So many amateurs come to me completely spooked by the Darth Vader of golf, how to play out of bunkers without fear. It’s funny: from day one I embraced bunker play; perhaps it was the creative aspect the shot required. There are several ways to skin this cat. Allow me to simply share a few thoughts that have help me tremendously.
The first bit of information I received that helped me build my bunker play from average to outstanding was provided by my old friend and former swing coach during my playing days, John Elliott — a fine teacher from Ocala, Florida.
John calls the leading edge of the club the “digger” and the bounce of the club the “skidder.” He explained that if you could learn to use the bounce/skidder against the surface of the bunker and keep the club from digging, you could learn to hit those beautiful bunker contacts that sound like a thump and come out with beautiful spin and consistent trajectory. John also explained that the only situation that demanded a squared-up face and used the leading edge was if he had a fried egg/plugged lie in the bunker.
Next I was influenced by my dear friend and part-time student (he taught me more then I taught him), Seve Ballesteros.
Being ultra-creative, The Master did a number of special little things that made his bunker play magical. The one that helped me the most was the fact that he weakened both his left- and right-hand grip positions. To be clear, Seve dialed each hand to the left on the grip (for a right-handed player). This prevented the face from releasing at all, allowing the club to glide through the sand with the face staying wide open. It also allowed him to be highly offensive in swinging the club with a bit of speed. Seve said he set up with the face open and a weak grip so he could play his bunker shots offensively. He added that if you are in the bunker in a defensive mind set, it would be best to simply head for the clubhouse. With a weak grip, an open face and a bit of speed, the ball did two wonderful things: it came out higher and had more spin — pretty good combination in any successful bunker shot.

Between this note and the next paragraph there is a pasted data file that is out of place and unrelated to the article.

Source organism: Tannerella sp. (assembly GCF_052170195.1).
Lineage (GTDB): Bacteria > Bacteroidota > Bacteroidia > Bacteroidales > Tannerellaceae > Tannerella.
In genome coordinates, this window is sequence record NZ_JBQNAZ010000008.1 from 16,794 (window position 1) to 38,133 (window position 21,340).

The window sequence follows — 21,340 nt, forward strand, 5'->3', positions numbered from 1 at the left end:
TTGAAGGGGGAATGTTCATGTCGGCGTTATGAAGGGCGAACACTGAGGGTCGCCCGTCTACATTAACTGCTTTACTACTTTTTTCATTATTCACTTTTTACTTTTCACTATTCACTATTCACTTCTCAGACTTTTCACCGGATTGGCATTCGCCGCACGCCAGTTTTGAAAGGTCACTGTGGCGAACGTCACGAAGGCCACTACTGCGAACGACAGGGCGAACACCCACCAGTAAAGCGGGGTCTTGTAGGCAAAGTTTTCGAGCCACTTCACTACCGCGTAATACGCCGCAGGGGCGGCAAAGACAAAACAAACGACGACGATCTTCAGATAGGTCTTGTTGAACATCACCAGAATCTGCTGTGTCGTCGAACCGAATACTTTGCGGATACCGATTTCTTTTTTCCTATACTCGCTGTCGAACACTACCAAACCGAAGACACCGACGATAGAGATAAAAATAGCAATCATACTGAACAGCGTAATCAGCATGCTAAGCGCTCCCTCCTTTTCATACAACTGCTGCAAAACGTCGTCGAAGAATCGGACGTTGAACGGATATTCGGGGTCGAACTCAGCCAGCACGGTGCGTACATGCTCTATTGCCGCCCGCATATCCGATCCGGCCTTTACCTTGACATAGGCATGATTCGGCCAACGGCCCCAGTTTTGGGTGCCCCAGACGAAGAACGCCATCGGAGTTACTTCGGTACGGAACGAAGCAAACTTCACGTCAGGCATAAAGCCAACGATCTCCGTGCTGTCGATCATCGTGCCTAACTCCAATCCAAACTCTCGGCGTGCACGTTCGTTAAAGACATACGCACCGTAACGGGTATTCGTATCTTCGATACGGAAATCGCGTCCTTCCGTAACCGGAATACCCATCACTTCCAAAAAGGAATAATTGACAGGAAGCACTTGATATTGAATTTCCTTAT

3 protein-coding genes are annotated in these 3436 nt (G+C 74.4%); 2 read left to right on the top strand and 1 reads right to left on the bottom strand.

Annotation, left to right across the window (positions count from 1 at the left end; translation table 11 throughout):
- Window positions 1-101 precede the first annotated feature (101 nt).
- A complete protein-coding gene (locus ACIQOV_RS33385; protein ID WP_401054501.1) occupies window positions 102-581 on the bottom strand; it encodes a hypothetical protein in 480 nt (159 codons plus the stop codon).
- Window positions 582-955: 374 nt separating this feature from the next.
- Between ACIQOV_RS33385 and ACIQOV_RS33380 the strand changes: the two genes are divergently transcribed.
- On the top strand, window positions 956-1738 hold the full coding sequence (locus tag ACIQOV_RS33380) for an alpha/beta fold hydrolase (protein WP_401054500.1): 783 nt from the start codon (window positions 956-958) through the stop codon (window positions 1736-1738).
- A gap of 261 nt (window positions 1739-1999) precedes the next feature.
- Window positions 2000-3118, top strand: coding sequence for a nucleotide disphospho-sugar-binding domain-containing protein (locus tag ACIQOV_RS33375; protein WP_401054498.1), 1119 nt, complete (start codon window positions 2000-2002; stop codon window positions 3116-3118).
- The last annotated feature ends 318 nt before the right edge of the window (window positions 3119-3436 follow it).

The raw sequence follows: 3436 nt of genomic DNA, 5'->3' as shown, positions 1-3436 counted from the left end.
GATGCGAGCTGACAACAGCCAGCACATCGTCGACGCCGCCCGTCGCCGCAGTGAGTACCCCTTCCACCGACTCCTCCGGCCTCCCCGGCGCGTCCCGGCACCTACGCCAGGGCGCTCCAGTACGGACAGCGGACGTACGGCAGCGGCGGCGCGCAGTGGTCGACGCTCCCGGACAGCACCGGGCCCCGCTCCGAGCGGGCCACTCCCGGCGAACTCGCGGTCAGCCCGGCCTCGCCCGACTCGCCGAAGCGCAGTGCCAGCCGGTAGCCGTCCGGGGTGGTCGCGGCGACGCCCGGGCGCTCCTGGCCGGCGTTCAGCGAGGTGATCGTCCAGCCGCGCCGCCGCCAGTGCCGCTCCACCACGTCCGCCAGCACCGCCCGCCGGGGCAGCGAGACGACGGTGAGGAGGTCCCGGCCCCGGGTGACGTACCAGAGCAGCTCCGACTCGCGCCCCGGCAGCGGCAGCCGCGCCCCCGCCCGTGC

Now that you have been exposed to a few of golf’s wonderful bunker play secrets let’s circle back to a few things that might be important thoughts to start with.
Several things will influence how far the ball travels out of a bunker:
The length and pace of your arm swing
The amount of sand you displace
The degree to which you preset the face open
Allow the club to set/cock a bit early in the takeaway
Club enters sand in the middle of my stance and the ball is somewhat left of that point one, two or three inches depending on how far I’d like it to travel
Bunker play is very much a feel shot. Feel shots require repetition. Remember that word — PRACTICE!
Even armed with all this information, it’s still necessary to visit with golf’s most heralded teacher, Dr. Trial and Error! Great info and plenty of practice allowed me to become the bunker player I am today. I got in a practice bunker with all the above information and, playing with different combinations, I found my own bunker style. Part Patri, part Elliott, part Seve, part damn hard work and repetitions!
Embrace bunker play. Enjoy exploring the creative aspect of this unique shot like no other in golf. A good bunker game will give you a huge advantage over the majority of players you tee it up with at your local club.